RE: Second boat advice?

I never had any trouble getting my Sea Pearl 21 to point well, if it wasn't getting rough and blowing sixes and nines.  In a decent breeze without too much chop, she'd easily tack within 100 degrees if the sails were set, trimmed and handled correctly.  The main trick was to recognize that the mizzen was a significant proportion of the total sail area, but it has to work in the backwind of the main (the forward sail).  If the main is trimmed to sail as close to the wind as possible, the mizzen will have to be sheeted in more than is good for its contribution to forward drive, in effect "pinching" her.  By giving her half a point more off the wind, sheeting the mizzen to achieve its optimum drive and then trimming the main a bit farther off so it didn't backwind the mizzen, she'd generally more than make up the lost ground by the gain in speed.  This is pretty much true of ketches in general, as the late Phil Bolger would often point out.

Actually, that isn't just a theory.  Once, sailing aboard our Menger 19 catboat (a very weatherly boat) in company with my son in command of the Seapearl, we covered the same four miles or so straight upwind--the catboat in three tacks, whereas the Sea Pearl needed five.  However, the Sea Pearl covered the distance several minutes ahead of the catboat by giving up a bit of pointing to foot faster.  Watching many other Sea Pearl sailors over the years convinced me that over sheeting and baggy sail shape due to suboptimal outhaul and vang tension were the chief culprits in cases of poor upwind performance.  Expereince at the helm comes into it, as well; one needs to get the feel of keeping the boat "in the groove" when sailing hard on the wind, reacting to the subtle changes in wind speed and direction as you go in order to keep things moving along well.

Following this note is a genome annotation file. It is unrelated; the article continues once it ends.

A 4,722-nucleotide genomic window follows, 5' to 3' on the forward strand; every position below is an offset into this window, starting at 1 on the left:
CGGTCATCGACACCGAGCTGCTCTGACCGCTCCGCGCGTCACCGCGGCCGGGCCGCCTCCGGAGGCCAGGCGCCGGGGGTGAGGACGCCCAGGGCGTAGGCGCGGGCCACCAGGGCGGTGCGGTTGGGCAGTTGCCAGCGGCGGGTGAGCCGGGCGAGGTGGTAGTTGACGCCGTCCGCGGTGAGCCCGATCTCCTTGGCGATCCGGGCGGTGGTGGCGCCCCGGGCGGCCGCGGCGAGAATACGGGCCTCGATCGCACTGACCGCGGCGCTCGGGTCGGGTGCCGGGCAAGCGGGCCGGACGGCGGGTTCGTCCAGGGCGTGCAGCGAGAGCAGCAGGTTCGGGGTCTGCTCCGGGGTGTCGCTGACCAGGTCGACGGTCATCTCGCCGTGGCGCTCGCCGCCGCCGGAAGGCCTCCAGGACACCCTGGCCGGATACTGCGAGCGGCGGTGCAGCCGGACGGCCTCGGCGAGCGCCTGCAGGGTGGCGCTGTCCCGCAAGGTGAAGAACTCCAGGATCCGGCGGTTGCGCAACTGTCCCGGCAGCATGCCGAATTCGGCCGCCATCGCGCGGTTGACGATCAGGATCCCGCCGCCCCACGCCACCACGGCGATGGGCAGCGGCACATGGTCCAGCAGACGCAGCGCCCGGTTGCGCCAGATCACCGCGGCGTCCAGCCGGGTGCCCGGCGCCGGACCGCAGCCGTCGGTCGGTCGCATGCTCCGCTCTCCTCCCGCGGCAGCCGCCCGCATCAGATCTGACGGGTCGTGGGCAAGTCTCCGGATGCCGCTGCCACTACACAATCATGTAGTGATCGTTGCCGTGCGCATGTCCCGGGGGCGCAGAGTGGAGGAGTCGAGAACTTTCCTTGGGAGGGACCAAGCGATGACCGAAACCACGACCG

The mizzen on the Southwester isn't quite as large in proportion to the main as with the Sea Pearl (more of a yawl, as John Harris points out), but I expect it'd be much the same thing as far as not trying to sail quite so close to the wind as one might with a high-strung sloop.  As for balanced lug sails, my experience with my lug rigged Passagemaker Dinghy has convinced me that the rig can be quite weatherly once one understands what makes it work and how to set and trim it to get the best out of it.  Seriously, that little boat has surprised me with her speed and weatherliness with Doug Fowler's masterfully cut lug sail.

As for rowing with the sails set, my experience with the Sea Pearl eventually taught me that there wasn't really much point to it for anything more than a few strokes here and there.  The 21' boat was a handful to row as it was without all that distraction.  With two modestly sized balanced lugs, it should be pretty easy to lower the Southwester's sails and bundle them off to the sides and out of the oarsman's way to allow effective rowing, and equally easy to reset the sails if the breeze comes back.  In my Passagemaker, if I think she'd get me where I need to go better under oars, it is child's play to switch from sailing to rowing, even striking the mast altogether if it looks like a long row in prospect.

I think you're right about the motorwell.  It would take up a lot of room, and is probably best left out if you haven't bought into the common fallacy that it isn't safe to venture out without one.

Again, I'm hoping someone with actual experience in the boats you're considering will chime in here to give you more insights.